Could another storm form in the Atlantic? A look at the final stretch of hurricane season

Michelle Marchante, Miami Herald on

Published in Weather News

MIAMI — Hurricane Ian has left its mark on Florida.

Thousands of Floridians will have to start over and rebuild after the storm struck Southwest Florida as a deadly Category 4 hurricane, damaging bridges and roadways, destroying homes and upending everyday life. People in other parts of the state are also still reeling from the storm, which brought historic storm surge to the Keys and flooding rain across Central Florida.

And Ian, one of the strongest storms to ever hit the U.S., is a stark reminder that hurricane season isn’t over yet. There are still 12 other storm names on the main list for the 2022 Atlantic hurricane season, which started on June 1 and officially ends Nov. 30.

“With two full months left in the Atlantic hurricane season, now is not time for people to let their guard down,” said Jasmine Blackwell, a spokeswoman for NOAA’s National Weather Service.

‘Not out of the woods yet’ with storm season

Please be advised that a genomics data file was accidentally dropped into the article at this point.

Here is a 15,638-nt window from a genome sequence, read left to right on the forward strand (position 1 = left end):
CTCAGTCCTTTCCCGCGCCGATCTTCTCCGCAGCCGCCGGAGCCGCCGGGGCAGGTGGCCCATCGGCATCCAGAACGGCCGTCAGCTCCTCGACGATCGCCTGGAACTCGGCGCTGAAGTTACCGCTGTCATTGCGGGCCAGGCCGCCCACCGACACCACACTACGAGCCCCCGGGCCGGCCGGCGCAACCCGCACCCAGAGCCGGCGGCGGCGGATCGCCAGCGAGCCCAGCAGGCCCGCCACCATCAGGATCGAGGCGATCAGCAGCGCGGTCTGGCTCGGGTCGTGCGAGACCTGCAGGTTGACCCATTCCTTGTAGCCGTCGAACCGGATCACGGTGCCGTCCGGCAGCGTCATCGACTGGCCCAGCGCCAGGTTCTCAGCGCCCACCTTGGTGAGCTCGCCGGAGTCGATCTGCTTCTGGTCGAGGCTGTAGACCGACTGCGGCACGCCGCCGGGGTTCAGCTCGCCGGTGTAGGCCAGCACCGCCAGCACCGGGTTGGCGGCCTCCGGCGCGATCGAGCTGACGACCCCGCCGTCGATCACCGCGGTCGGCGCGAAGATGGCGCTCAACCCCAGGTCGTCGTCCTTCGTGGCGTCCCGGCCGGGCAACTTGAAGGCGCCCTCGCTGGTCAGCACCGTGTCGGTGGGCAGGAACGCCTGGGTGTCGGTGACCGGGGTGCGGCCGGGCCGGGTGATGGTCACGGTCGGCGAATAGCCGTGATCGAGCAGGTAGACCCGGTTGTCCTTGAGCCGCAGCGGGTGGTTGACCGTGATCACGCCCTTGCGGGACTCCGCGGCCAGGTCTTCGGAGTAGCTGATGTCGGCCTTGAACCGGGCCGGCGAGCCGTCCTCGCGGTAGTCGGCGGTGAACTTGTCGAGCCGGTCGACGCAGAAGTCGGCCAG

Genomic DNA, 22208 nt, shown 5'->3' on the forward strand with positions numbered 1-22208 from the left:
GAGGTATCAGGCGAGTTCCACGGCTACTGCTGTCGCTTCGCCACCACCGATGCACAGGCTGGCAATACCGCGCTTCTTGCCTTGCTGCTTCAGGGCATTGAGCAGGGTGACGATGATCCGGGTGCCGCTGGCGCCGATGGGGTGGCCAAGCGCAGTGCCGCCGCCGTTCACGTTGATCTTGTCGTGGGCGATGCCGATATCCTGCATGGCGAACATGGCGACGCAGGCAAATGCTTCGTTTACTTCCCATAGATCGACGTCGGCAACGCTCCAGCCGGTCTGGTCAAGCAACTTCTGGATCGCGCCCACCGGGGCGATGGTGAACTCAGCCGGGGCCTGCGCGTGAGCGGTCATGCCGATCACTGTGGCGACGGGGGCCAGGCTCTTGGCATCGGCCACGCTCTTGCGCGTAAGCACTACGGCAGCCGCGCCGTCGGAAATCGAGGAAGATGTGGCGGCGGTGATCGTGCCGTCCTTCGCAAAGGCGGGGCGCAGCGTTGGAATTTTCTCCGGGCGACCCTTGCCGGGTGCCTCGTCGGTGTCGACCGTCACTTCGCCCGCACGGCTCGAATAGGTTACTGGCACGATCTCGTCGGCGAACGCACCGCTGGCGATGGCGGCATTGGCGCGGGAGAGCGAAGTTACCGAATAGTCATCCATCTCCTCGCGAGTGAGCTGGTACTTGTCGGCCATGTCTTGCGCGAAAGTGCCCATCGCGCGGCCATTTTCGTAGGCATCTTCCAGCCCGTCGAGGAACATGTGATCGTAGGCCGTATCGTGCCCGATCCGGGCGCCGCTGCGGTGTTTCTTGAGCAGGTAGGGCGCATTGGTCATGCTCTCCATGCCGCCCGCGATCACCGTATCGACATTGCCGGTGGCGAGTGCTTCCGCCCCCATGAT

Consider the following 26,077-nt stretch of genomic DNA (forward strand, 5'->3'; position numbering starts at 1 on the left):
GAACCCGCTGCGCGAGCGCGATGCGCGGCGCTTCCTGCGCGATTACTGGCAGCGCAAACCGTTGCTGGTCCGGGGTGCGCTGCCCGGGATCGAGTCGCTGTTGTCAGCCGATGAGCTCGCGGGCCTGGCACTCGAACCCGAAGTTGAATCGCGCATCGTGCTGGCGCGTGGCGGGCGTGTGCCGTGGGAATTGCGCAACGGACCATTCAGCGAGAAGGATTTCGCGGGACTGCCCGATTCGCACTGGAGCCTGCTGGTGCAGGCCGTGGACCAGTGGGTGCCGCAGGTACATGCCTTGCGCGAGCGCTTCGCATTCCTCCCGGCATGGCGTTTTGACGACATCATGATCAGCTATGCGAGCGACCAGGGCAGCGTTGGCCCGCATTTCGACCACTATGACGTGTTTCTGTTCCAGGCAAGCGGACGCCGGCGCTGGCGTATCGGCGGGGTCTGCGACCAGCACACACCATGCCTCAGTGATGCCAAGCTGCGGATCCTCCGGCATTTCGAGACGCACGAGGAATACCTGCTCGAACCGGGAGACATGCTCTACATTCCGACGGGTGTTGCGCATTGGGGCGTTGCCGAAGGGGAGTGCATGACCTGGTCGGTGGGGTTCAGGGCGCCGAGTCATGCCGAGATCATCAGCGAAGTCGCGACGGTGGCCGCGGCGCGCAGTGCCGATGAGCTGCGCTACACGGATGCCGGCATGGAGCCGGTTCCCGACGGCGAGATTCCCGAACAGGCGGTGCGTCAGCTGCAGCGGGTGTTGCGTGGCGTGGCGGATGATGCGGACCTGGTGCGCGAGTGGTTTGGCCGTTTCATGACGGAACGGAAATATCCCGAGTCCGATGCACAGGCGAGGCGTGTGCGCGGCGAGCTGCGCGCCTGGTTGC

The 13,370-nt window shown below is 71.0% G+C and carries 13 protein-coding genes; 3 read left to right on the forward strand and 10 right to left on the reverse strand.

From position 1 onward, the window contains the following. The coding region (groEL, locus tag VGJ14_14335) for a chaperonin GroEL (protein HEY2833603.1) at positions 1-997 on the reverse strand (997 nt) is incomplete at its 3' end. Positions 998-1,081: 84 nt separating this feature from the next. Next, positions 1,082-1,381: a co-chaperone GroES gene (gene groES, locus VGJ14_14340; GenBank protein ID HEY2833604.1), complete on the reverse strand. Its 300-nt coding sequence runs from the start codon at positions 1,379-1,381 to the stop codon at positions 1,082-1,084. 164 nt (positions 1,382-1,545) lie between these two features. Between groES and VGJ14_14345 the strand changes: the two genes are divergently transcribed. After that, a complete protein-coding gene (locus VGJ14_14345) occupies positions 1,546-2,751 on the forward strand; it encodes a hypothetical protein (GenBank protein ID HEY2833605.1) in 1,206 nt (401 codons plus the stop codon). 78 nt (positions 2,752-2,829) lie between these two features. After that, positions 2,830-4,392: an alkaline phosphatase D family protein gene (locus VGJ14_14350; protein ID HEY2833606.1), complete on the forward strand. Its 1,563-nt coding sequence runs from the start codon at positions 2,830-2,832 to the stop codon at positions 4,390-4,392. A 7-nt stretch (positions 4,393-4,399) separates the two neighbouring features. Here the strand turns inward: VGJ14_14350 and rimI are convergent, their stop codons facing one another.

The National Hurricane Center says most activity in the Atlantic comes between mid-August and mid-October. And while storms are less common after September, the peak of hurricane season, “we’re not out of the woods yet,” said Alex DesRosiers, a Ph.D candidate at Colorado State University who is part of the school’s Tropical Weather & Climate Research group.


DesRosiers said conditions in the warm waters of the Atlantic basin remain favorable enough for tropical storms and hurricanes to develop, even after Ian’s trek through the Caribbean. Warm water helps fuel tropical cyclones. The Pacific’s La Niña is also decreasing vertical wind shear, which helps tear apart hurricanes as they try to form, he said.

Both NOAA and Colorado State University are calling for an above-average hurricane season this year, though their confidence in this prediction slightly dipped in August as a cooler than expected Atlantic led to a quiet period during the summer.

“The unusual period, which spanned almost the entirety of July and August, was a surprise to all in the tropical cyclone research community and is the reason why an above-normal season is far less likely now,” said DesRosiers. “The strange quiet highlights how complicated the task of predicting hurricane season before its peak is.”

NOAA, in its August update, slightly decreased its prediction for an above-normal season from 65% to 60% and said the season could see up to 20 named storms.


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